The second half was down on Graniteville and Moores Flat Roads. After some fresh snow had fallen Eric drove the road to keep his tracks passable. There were other vehicle tracks on the other roads, so we just walked in them, sans snowshoes, first down to the spring on Graniteville Road, and then until we felt like it was time to turn around on Moores Flat Road. We weren’t dealing with the resistance and noise of snowshoeing, which I had a new appreciation for, and we had the roads to ourselves, so it was quite pleasant.

2/12 and 2/14/2021 ~3 miles total


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Hike 04: Annadel – Lawndale/Schultz

For this hike I decided to go a little further afield, and visit Sugarloaf Park, where I’ve cycled, and visited the Observatory, but not yet hiked. Oh, or maybe I have hiked, but long enough ago and I don’t quite remember, so it would be pretty much new to me.

Alas, I was running a little late – meaning to be there at what I thought was the opening time of 0700, but arriving about 15 minutes later. However, the gate was not open. And the parking area before the gate was blocked off, as that area of the park is still closed from last year’s fires. I waited a few minutes, but as more cars arrived and the gate still did not open I decided to redirect, and went over to the Lawndale trailhead of Trione-Annadel State Park.

Even on a bike, Lawndale feels like “the other side” of the Park, and a bit of a commitment to get to, so I figured that it would probably be pretty quiet at this time of the morning. There was one other vehicle in the parking lot, with several mountain bikers that seemed like they were getting ready for a ride. I kept expecting them to come past me, but they never did.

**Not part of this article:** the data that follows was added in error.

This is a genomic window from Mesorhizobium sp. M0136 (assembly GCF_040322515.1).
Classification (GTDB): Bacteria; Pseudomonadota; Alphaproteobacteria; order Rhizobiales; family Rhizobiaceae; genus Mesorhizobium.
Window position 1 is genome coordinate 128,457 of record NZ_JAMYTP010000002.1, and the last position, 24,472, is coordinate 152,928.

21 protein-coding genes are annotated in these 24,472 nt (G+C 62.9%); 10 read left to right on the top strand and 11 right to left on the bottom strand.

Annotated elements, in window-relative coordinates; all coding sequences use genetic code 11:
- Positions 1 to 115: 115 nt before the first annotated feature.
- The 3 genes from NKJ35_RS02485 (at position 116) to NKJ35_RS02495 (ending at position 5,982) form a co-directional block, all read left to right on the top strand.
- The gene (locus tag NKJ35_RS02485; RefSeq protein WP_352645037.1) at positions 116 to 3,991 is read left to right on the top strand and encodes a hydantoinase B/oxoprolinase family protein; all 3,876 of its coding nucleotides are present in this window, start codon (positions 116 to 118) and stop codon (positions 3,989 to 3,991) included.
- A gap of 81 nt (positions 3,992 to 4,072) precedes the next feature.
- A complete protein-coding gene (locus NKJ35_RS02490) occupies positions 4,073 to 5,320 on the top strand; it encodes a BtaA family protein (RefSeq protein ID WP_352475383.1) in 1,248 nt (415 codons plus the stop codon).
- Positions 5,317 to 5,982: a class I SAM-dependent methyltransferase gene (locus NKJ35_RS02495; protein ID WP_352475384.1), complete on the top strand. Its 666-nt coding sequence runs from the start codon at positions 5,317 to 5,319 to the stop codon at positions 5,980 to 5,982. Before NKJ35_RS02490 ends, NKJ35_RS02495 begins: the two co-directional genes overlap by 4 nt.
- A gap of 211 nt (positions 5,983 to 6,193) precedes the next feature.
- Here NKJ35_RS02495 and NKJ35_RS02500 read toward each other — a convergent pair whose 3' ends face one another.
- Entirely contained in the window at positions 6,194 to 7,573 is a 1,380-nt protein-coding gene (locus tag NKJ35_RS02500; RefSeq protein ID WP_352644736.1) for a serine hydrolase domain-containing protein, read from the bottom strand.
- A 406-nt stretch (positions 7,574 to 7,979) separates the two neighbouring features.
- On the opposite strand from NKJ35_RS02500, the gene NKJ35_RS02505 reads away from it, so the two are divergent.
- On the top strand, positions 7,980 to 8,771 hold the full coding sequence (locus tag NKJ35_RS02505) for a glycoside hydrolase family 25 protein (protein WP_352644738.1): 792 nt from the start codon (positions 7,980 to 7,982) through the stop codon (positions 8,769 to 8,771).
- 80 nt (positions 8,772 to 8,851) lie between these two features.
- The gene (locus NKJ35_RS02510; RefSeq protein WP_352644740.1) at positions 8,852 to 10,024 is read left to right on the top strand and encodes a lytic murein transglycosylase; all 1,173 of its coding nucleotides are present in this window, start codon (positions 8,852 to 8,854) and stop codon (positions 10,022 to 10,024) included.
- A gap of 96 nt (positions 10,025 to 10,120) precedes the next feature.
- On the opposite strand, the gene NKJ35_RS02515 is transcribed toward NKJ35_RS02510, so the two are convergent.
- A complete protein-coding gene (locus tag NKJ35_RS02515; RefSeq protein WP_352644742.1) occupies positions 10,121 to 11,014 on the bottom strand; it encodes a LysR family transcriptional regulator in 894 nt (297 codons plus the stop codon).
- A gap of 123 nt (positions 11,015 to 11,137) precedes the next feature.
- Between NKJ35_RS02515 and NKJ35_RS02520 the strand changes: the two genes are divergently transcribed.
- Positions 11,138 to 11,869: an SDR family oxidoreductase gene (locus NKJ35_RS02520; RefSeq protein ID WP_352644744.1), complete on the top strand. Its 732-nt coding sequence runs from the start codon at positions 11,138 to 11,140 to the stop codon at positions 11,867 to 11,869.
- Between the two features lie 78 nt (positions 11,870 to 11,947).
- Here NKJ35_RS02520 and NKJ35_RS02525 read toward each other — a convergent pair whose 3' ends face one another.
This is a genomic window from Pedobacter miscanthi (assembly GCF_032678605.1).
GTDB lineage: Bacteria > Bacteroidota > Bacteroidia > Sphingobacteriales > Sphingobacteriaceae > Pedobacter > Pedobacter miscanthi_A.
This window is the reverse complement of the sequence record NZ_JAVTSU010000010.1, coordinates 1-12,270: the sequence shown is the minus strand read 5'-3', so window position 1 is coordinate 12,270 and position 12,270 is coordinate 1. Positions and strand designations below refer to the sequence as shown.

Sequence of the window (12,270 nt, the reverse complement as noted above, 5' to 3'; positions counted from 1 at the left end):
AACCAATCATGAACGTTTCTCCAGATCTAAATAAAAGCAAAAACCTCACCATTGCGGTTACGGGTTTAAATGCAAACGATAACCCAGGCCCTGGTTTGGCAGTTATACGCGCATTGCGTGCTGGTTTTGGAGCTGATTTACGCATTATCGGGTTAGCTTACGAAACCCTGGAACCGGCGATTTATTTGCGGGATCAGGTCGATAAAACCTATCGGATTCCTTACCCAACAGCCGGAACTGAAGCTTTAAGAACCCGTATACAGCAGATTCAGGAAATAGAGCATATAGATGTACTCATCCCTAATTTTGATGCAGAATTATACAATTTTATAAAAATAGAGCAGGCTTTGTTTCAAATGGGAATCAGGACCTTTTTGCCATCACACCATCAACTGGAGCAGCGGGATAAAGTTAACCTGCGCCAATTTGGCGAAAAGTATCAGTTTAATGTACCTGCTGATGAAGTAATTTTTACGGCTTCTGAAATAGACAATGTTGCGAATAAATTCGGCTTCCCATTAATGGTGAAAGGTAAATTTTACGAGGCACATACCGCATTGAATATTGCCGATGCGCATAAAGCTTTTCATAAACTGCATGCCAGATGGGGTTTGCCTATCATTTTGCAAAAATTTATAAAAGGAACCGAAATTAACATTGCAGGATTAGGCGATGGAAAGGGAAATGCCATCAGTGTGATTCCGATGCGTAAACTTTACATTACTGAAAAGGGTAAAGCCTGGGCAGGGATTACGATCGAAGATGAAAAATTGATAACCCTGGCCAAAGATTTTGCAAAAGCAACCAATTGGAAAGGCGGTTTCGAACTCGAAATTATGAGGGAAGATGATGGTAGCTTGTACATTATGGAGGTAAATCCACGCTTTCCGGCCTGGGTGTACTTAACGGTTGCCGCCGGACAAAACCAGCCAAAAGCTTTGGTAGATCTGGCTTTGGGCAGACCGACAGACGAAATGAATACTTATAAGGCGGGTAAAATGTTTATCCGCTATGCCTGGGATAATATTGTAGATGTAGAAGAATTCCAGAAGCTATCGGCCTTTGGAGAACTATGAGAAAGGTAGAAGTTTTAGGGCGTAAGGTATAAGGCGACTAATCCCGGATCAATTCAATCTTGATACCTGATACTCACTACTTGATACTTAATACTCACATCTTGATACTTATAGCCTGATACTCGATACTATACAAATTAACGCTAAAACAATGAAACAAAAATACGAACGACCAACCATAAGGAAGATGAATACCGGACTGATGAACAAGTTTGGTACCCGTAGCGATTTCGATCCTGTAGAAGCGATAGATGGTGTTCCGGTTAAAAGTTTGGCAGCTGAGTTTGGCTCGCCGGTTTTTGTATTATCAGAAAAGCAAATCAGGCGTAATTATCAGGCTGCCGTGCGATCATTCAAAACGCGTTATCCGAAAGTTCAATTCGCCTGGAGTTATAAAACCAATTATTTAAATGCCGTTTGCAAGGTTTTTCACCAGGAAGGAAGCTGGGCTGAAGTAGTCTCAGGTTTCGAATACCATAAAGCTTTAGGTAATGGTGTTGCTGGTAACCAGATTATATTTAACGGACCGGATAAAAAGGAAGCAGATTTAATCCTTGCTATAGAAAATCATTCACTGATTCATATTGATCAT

In fact the entire time I was in the Park, all the way up Lawndale, past Ledson Marsh, and back down Schultz Trail, I did not see anyone else!!! It was super duper amazing, and totally made me forget my disappointment and slight annoyance at not getting in at Sugarloaf.

Besides having the trails to myself, noteworthy on this hike were dramatical skies, passing through areas burned in the 2017 fires, fungi and other delightful trailside nature details. Most excellent!

more pictures

1/30/2021, 7.0 miles

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Hike 03: Shiloh Ranch

Besides expanding my outdoor activity type portfolio, I also want to check out new to me and/or revisit places to recreate that I haven’t been to in a while. The first new to me place I got to was Shiloh Ranch Regional Park, north of Santa Rosa. Although I’d ridden by the park entrances on Faught Road, I’d never been inside. Well, not past the bathroom at the main parking lot anyway.

For this hike I actually parked at the smaller, undeveloped south access. The opener was uphill, with the initial stretch being quite wide – maybe even enough for two cars across – and smooth gravel. Whoa! This is Some Park! However, the surface soon reverted to more like native soil, although it did seem somewhat improved, and the width also reduced to about a single vehicle width fire road type feeling.

There were beautiful oaks, manzanita in bloom, and, as I gained elevation, views over the Santa Rosa plain, which was still partially shrouded with bits of morning mist. Beautiful!

According to the park’s website, it is 850 acres with 8 miles of trails. “A looped trail system offers moderately difficult hiking on unpaved trails and allows hikers to create routes of varying lengths and intensity.” However, I could not devise a route to cover all of the trails without what started to seem like a slightly silly amount of retracing. So I settled on one that covered most of the park, with most of the spots where I reused trails going the opposite direction.

As the day progressed I saw more folks on the trails, and others making their own loops, as I saw them more than once. For the most part people were masked, and considerate about passing, but I’m glad I got an early start.

Besides the views, I particularly enjoyed the Canyon and Creekside trails, which are actually singletrack trails. It’s still a directed experience, in that you are following an established trail, but it feels a little closer to nature. The wider fire road trails felt very mediated – “Nature Lite” – but it’s great that it’s still open space, and that it is getting used. There seemed to be a pretty good variety of people out enjoying the day.

more pictures

1/23/2021, 9.5 miles